Take the point made below about timescales, but reverse it. This isthe more accurate representation of how things stand in terms ofinfluence. Our own particular, partisan approaches require that thingsbe presented in the manner I first suggested, but the more exhaustivereading indicates that the reverse is the case. It seems a minor point,but it is crucial to the presentation of the argument. Here’s why.
Inthis change of timescales throughout history, the fragmentation of timehas taken place just as the individual has risen in importance.Fragmentation here isn’t necessarily a bad thing. We can simply observethat from the introduction of clocks in villages and towns, allowingfor a more precise breakdown beyond the pace of the ringing of churchbells for services, up to the industrial age and the ascent of thepocketwatch (and all the social effects of this) ever smaller divisionsof time have become possible. As a result, the grand timescales ofdynasties and institutions are now seen as an aggregate of phases, ofyears and decades and centuries. As such, the long view is no longerregarded as an organic or collective entity unto itself.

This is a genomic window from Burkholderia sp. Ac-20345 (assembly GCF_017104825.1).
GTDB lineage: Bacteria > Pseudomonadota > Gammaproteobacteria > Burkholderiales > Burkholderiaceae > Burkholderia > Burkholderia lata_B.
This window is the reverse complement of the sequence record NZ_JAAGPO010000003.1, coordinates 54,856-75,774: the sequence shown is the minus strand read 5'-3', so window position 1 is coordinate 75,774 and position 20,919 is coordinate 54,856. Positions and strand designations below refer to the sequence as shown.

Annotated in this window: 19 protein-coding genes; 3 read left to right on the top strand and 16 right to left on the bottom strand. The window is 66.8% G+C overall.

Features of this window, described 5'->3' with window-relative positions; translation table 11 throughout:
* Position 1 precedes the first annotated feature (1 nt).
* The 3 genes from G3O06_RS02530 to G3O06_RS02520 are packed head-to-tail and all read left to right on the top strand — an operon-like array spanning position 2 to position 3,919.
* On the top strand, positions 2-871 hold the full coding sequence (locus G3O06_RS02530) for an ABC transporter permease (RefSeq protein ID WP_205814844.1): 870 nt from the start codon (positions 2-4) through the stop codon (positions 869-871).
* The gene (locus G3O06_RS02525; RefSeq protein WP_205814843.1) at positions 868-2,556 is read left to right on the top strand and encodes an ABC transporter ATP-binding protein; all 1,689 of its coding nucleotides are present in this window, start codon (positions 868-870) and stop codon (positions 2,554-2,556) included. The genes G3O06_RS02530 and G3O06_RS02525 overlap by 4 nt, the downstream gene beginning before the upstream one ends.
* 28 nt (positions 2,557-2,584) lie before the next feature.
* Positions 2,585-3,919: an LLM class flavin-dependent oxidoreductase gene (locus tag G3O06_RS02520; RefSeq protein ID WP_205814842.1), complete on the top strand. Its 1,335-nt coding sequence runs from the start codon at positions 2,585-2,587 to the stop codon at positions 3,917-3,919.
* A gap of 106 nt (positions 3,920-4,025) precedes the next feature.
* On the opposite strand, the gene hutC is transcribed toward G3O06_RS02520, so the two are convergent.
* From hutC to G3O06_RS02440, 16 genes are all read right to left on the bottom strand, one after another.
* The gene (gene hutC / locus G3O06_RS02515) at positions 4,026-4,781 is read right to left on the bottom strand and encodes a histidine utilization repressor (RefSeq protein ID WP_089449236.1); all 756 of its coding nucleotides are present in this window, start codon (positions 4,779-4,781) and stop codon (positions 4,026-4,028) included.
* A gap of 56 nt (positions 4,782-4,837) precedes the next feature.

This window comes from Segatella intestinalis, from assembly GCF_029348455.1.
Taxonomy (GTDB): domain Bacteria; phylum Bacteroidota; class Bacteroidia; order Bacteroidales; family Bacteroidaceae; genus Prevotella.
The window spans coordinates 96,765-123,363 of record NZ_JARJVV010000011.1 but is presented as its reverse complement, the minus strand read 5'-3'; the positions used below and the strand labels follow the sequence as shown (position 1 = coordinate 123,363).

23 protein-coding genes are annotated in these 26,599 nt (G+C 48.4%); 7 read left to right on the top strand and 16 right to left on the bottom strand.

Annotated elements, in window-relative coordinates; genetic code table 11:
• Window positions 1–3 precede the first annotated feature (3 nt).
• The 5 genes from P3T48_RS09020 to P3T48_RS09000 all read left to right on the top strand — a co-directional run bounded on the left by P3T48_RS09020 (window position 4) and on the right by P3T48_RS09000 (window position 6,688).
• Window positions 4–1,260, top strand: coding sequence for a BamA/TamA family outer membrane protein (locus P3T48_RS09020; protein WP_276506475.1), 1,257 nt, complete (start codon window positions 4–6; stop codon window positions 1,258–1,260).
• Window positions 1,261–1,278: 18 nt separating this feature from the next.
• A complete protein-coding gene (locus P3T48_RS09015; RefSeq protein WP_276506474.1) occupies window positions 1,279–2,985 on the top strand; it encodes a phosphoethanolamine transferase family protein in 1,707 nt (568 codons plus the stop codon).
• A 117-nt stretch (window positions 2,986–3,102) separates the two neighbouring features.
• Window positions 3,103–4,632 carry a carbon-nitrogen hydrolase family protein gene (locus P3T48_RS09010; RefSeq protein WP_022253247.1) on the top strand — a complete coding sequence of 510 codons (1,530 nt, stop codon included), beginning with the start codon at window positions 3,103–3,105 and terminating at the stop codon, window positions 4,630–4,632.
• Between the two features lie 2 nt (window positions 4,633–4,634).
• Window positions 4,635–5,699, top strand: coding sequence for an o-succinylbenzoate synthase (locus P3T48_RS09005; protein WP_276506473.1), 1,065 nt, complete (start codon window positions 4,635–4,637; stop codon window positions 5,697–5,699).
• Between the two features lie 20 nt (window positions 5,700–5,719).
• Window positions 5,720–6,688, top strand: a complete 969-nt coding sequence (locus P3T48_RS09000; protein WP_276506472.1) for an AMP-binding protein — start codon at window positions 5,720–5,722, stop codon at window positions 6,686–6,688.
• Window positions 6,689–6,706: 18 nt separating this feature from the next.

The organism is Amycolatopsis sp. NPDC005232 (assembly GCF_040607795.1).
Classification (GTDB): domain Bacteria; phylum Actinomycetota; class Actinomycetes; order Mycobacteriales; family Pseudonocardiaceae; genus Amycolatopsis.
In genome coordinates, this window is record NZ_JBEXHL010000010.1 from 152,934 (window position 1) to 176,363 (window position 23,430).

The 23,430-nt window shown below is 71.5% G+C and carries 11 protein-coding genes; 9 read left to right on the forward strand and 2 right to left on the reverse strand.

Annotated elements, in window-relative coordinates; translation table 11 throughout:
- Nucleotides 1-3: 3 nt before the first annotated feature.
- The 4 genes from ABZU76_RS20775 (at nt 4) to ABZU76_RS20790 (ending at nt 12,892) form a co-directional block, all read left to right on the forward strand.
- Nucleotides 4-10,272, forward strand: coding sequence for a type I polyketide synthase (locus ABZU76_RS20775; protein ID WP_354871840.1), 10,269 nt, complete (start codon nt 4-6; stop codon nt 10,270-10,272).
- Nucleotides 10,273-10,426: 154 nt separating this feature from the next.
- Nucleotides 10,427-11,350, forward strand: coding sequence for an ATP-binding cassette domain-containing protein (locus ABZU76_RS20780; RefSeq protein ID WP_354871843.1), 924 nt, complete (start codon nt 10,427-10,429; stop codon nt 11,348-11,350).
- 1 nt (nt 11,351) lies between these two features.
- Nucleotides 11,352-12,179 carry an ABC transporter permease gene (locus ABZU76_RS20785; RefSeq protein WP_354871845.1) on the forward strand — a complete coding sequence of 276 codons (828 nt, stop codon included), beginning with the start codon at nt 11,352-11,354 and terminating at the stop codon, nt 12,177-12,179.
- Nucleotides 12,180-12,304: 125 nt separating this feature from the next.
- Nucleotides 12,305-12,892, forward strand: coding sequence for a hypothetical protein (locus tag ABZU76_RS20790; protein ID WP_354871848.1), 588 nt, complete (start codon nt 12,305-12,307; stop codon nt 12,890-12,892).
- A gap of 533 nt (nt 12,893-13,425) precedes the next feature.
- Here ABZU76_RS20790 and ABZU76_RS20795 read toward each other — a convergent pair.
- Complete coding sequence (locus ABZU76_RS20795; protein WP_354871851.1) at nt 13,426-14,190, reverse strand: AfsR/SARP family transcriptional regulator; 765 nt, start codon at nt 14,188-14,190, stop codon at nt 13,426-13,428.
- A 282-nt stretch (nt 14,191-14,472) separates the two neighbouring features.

Considerthis with regard to the phenomenon of European aristocratic dynasties.The Habsburg family (with all its various cadet branches included)claims to trace itself back to the 10th century, and from herethey married their way to a continental supremacy that convulsed Europein war and ruin over the centuries. It would not be fruitful toconsider their history in terms of individuals, as our sense of time isdifferent to theirs.
Theircoat of arms is a testament to the various alliances, co-options,annexations, marriages, and outright thefts that consolidate such adynasty as a supra-individual entity. In these terms, we must considerthe context of time and timescales. By leaving out the collectiveentity of time, we miss something. In his “Idea for a Universal History from a Cosmopolitan Point of View”,Kant points out in his second thesis that “those natural capacitieswhich are directed to the use of […] reason are to be fully developedonly in the race, not in the individual.” Ignoring the use of the word’race’ here with it’s chauvinistic implications, we see that there isan awareness of the different implications of different timescales. Oneis not superior to another, but has rather a different function.